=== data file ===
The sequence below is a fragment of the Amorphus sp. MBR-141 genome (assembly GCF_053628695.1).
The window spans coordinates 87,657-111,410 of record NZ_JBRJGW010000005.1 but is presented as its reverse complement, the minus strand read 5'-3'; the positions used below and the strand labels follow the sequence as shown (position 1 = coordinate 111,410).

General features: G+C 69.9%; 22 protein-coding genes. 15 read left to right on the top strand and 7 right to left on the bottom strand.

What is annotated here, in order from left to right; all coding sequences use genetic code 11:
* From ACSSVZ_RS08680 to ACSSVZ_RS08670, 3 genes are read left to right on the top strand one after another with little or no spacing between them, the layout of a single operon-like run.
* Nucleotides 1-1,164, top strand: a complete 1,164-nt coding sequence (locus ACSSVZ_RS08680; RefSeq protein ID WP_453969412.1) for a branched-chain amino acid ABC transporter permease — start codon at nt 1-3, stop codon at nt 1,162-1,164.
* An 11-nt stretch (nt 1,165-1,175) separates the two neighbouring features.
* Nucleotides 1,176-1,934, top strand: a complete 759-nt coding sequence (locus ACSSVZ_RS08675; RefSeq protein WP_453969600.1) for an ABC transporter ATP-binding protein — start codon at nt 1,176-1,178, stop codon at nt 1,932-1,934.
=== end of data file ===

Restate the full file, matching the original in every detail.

The sequence below is a fragment of the Amorphus sp. MBR-141 genome (assembly GCF_053628695.1).
The window spans coordinates 87,657-111,410 of record NZ_JBRJGW010000005.1 but is presented as its reverse complement, the minus strand read 5'-3'; the positions used below and the strand labels follow the sequence as shown (position 1 = coordinate 111,410).

General features: G+C 69.9%; 22 protein-coding genes. 15 read left to right on the top strand and 7 right to left on the bottom strand.

What is annotated here, in order from left to right; all coding sequences use genetic code 11:
* From ACSSVZ_RS08680 to ACSSVZ_RS08670, 3 genes are read left to right on the top strand one after another with little or no spacing between them, the layout of a single operon-like run.
* Nucleotides 1-1,164, top strand: a complete 1,164-nt coding sequence (locus ACSSVZ_RS08680; RefSeq protein ID WP_453969412.1) for a branched-chain amino acid ABC transporter permease — start codon at nt 1-3, stop codon at nt 1,162-1,164.
* An 11-nt stretch (nt 1,165-1,175) separates the two neighbouring features.
* Nucleotides 1,176-1,934, top strand: a complete 759-nt coding sequence (locus ACSSVZ_RS08675; RefSeq protein WP_453969600.1) for an ABC transporter ATP-binding protein — start codon at nt 1,176-1,178, stop codon at nt 1,932-1,934.